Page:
Rob Walker has been out touring the nation to promote his new book, Buying In: The Secret Dialogue between What We Buy and Who We Are. Portland bookstore, Powell’s, asked Walker to write an essay that would help sell the book (because they’re Powell’s).
In the essay for Powell’s, Walker says no one wants to see themselves as a consumer. It’s too trivial a description for a complex organism. Yet he argues that consumer culture is an important, often misunderstood, topic.
The symbols of the marketplace — brands and logos and all their related signifiers — communicate ideas that we understand without even thinking about them. You already know, or have your own view about, what Nike or Apple “mean,” and I’m guessing that’s not the result of ever having spent any time sitting around dwelling on the matter. You just know. To a significant extent, the phrase “consumer culture” isn’t even necessary: American culture is consumer culture.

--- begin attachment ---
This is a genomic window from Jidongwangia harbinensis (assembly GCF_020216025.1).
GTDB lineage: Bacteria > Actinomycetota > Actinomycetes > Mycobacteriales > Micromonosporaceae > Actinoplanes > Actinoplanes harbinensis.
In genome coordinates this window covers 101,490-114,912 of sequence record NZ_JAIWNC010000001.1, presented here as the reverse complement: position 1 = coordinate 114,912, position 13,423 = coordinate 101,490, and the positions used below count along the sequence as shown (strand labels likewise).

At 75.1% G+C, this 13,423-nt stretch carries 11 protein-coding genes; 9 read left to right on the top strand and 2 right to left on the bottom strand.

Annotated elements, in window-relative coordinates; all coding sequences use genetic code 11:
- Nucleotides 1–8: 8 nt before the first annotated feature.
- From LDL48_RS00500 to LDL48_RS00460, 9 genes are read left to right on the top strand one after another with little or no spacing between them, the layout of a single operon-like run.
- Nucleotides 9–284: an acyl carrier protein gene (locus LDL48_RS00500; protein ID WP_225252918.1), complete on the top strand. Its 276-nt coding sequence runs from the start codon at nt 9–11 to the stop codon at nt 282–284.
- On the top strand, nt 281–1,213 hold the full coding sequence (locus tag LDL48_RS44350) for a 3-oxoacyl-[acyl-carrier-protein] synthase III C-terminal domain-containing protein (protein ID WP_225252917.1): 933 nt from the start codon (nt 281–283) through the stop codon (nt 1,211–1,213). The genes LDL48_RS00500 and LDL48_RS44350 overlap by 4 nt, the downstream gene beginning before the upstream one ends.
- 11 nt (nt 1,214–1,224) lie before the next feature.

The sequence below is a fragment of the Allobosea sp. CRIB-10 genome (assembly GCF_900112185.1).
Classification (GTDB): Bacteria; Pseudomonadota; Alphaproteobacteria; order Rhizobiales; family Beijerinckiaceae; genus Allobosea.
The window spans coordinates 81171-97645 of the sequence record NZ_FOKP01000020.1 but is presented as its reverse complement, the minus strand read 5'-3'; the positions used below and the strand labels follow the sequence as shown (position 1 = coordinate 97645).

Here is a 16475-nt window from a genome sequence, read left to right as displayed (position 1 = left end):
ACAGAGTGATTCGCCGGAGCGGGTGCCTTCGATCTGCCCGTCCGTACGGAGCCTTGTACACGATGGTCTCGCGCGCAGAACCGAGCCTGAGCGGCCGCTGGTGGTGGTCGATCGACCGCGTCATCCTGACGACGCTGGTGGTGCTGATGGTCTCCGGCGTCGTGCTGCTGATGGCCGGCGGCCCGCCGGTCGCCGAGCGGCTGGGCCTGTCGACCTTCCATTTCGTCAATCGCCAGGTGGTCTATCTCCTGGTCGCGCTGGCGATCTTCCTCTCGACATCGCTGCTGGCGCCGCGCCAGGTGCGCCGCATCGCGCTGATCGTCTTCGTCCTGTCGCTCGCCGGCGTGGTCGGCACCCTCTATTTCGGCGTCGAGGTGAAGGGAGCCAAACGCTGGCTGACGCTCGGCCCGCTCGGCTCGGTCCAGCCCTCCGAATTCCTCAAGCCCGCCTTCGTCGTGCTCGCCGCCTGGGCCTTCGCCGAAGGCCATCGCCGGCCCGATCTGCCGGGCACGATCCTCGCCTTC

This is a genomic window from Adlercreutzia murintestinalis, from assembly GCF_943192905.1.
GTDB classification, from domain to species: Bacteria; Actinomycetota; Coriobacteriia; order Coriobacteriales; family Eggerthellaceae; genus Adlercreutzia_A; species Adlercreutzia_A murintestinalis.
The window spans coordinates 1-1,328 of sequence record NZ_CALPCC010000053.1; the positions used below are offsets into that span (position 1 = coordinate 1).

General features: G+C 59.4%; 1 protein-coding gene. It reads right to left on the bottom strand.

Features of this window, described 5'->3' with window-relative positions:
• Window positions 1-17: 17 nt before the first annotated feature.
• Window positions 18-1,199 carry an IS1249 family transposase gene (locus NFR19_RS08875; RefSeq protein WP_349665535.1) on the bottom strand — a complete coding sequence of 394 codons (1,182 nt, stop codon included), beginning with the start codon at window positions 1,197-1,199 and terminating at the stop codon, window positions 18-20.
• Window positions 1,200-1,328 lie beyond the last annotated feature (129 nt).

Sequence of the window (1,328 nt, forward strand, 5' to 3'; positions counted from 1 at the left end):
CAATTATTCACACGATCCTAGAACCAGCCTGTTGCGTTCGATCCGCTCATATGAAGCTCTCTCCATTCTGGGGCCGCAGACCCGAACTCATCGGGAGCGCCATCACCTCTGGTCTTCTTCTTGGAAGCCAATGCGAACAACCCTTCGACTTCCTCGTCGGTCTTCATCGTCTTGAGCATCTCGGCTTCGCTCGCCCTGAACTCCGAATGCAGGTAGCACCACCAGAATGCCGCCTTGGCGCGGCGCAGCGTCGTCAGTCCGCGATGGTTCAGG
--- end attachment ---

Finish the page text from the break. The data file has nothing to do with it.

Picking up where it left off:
According to Walker’s essay, he too thought he was above being labeled a consumer, until big, bad, multinational Nike forced him to see himself.
The moment when I had to reconsider my relationship to branded culture came when Converse, the sneaker company, was purchased by Nike. At the time I’d been wearing Converse shoes for well over 15 years, yet something about the company losing its independence bothered me, and I wasn’t sure I wanted to wear my battered Chuck Taylors anymore. I had to ask myself why. If I’m so indifferent and immune to branding, then how can it be that I’m caught up in the “meaning” of… a brand?